One of my personal achievements that I am proud of was during my time as an at-large representative for the Gila River Indian Community Youth Council.  Two District Six representatives and I hosted a basketball tournament for the community. This event served as a major learning experience for me and the reward I felt for successfully hosting a tournament with participants and an audience was tremendous. The first major lesson was scheduling.  When planning where to have your tournament you first have to know where you want to host it, for us we decided at our local Boys and Girls Club.  We felt that because of the indoor court, our participants and audience would feel more comfortable. So we had to put in a reservation for a certain weekend to use the courts.  Along with reserving the kitchen because we provided refreshments and snacks for guests who attended.  We also had to schedule an EMT for the event in case any of the participants were injured.  Even scheduling with designers and sponsors for the prizes that were for the participants and budgeting for the event.  Next, we had to create waivers and get participants for the tournament, so this included advertising and reaching out to any local teams.  We also had to reach out to volunteer referees for the games.  Lastly, was budgeting and reaching out to local companies t see if we could receive a sponsorship for the event to gain funding.  A major part was to spread out the provided budget for our basic needs like food and drink and use the funding for any other features we wanted, which was to give custom shirts as prizes for the members of the teams that placed first, second, or third.  This experience was probably one of the best I’ve had because it was a real-world experience and it had many moving parts with different stages that had to be done in a certain timeframe.  In the end, were able to meet our deadline and host an event that went smoothly.”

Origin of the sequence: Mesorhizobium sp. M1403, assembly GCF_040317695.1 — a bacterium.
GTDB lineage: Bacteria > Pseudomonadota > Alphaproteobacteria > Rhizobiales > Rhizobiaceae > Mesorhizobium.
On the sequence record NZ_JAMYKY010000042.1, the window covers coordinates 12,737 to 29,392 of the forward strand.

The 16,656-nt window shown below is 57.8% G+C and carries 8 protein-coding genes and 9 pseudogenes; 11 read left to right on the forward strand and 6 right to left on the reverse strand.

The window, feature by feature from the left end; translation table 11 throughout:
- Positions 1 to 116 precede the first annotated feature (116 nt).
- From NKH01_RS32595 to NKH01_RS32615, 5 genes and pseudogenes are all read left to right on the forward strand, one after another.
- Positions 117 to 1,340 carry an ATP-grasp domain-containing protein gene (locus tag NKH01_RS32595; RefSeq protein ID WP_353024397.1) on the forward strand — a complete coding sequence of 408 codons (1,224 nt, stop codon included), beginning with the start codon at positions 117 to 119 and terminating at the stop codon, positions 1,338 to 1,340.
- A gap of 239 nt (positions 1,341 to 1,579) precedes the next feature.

“Adam serves his community with of his leadership skills, intelligence, resourcefulness, outspokenness, and his commitment to completing projects. Plus, he is very capable of inspiring people because of his compassion.  He has a strong belief Native youth can achieve their dreams and goals by not giving up on themselves and most important their education” explains Pino. 

Uncles are role models too

“I would have to say my uncle Mike has had a major impact on my life. A major way that my uncle has played a part was the little things telling me how it was when he was in school and how much it meant to him to be in school and how serious it is to take it.  During his high school year, he would read books for fun and try them later when had a computer.  Later after graduating, she would on to college for programming.  In the middle of his educational career, he moved on to working with a business for several years creating many programs and saving millions for his company.  During my high school years, he would support me with math class and even give pointers on shortcuts that came in handy.  Later as I went into college my uncle along with other family members became a hardcore supporter wanting me to follow through and finish.  He would give me pointers on languages to study, what type of steps I should use when approaching a problem, and even gave me an idea of how I should handle things in the work environment.  Even to this day as I try to get ideas on what kind of project I should use to present to a future employer or what kind of skill I should have or may have to sharpen, he is there to give notes.  Overall, my uncle has tried his best to lead and guide me in the right direction so that I can become successful and my goal.”

UNITY wishes Adam the best in his future endeavors. Nominate an outstanding student to be featured on our website by emailing